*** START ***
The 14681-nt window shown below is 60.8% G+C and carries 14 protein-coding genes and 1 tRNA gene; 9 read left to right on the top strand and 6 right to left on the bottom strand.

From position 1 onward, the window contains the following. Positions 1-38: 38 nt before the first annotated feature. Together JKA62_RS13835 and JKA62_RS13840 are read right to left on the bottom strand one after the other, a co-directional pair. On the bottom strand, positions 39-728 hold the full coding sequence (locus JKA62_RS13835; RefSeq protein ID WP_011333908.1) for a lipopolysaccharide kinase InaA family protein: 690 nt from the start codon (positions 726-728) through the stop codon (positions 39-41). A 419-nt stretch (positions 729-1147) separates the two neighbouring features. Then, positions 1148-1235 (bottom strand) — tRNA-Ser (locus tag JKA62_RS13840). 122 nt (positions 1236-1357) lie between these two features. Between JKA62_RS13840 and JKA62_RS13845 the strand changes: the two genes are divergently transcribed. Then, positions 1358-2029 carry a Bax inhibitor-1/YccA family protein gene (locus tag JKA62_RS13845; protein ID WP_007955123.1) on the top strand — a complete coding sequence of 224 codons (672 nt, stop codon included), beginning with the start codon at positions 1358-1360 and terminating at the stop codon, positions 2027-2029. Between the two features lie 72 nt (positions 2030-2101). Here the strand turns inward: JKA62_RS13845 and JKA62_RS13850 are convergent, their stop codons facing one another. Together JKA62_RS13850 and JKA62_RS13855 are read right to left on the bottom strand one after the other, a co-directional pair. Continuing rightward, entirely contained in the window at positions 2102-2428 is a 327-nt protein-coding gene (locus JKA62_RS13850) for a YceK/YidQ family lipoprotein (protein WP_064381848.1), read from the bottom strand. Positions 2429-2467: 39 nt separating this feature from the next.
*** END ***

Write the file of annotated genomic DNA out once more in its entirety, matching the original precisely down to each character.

The 14681-nt window shown below is 60.8% G+C and carries 14 protein-coding genes and 1 tRNA gene; 9 read left to right on the top strand and 6 right to left on the bottom strand.

From position 1 onward, the window contains the following. Positions 1-38: 38 nt before the first annotated feature. Together JKA62_RS13835 and JKA62_RS13840 are read right to left on the bottom strand one after the other, a co-directional pair. On the bottom strand, positions 39-728 hold the full coding sequence (locus JKA62_RS13835; RefSeq protein ID WP_011333908.1) for a lipopolysaccharide kinase InaA family protein: 690 nt from the start codon (positions 726-728) through the stop codon (positions 39-41). A 419-nt stretch (positions 729-1147) separates the two neighbouring features. Then, positions 1148-1235 (bottom strand) — tRNA-Ser (locus tag JKA62_RS13840). 122 nt (positions 1236-1357) lie between these two features. Between JKA62_RS13840 and JKA62_RS13845 the strand changes: the two genes are divergently transcribed. Then, positions 1358-2029 carry a Bax inhibitor-1/YccA family protein gene (locus tag JKA62_RS13845; protein ID WP_007955123.1) on the top strand — a complete coding sequence of 224 codons (672 nt, stop codon included), beginning with the start codon at positions 1358-1360 and terminating at the stop codon, positions 2027-2029. Between the two features lie 72 nt (positions 2030-2101). Here the strand turns inward: JKA62_RS13845 and JKA62_RS13850 are convergent, their stop codons facing one another. Together JKA62_RS13850 and JKA62_RS13855 are read right to left on the bottom strand one after the other, a co-directional pair. Continuing rightward, entirely contained in the window at positions 2102-2428 is a 327-nt protein-coding gene (locus JKA62_RS13850) for a YceK/YidQ family lipoprotein (protein WP_064381848.1), read from the bottom strand. Positions 2429-2467: 39 nt separating this feature from the next.